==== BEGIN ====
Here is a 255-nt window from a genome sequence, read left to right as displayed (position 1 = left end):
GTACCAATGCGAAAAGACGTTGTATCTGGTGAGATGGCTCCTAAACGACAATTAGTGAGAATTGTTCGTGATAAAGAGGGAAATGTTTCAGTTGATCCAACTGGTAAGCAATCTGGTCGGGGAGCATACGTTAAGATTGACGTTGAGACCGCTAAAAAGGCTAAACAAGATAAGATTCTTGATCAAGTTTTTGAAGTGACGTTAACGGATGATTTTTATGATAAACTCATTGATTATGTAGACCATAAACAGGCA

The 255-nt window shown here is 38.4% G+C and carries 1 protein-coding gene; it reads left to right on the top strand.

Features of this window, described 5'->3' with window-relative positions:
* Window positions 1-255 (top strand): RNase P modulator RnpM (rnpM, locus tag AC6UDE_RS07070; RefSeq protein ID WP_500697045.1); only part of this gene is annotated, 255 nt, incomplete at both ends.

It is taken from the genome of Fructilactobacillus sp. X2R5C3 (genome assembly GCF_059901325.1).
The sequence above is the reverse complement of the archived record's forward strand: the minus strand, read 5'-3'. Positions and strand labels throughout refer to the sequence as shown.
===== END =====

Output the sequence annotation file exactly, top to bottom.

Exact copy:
Here is a 255-nt window from a genome sequence, read left to right as displayed (position 1 = left end):
GTACCAATGCGAAAAGACGTTGTATCTGGTGAGATGGCTCCTAAACGACAATTAGTGAGAATTGTTCGTGATAAAGAGGGAAATGTTTCAGTTGATCCAACTGGTAAGCAATCTGGTCGGGGAGCATACGTTAAGATTGACGTTGAGACCGCTAAAAAGGCTAAACAAGATAAGATTCTTGATCAAGTTTTTGAAGTGACGTTAACGGATGATTTTTATGATAAACTCATTGATTATGTAGACCATAAACAGGCA

The 255-nt window shown here is 38.4% G+C and carries 1 protein-coding gene; it reads left to right on the top strand.

Features of this window, described 5'->3' with window-relative positions:
* Window positions 1-255 (top strand): RNase P modulator RnpM (rnpM, locus tag AC6UDE_RS07070; RefSeq protein ID WP_500697045.1); only part of this gene is annotated, 255 nt, incomplete at both ends.

It is taken from the genome of Fructilactobacillus sp. X2R5C3 (genome assembly GCF_059901325.1).
The sequence above is the reverse complement of the archived record's forward strand: the minus strand, read 5'-3'. Positions and strand labels throughout refer to the sequence as shown.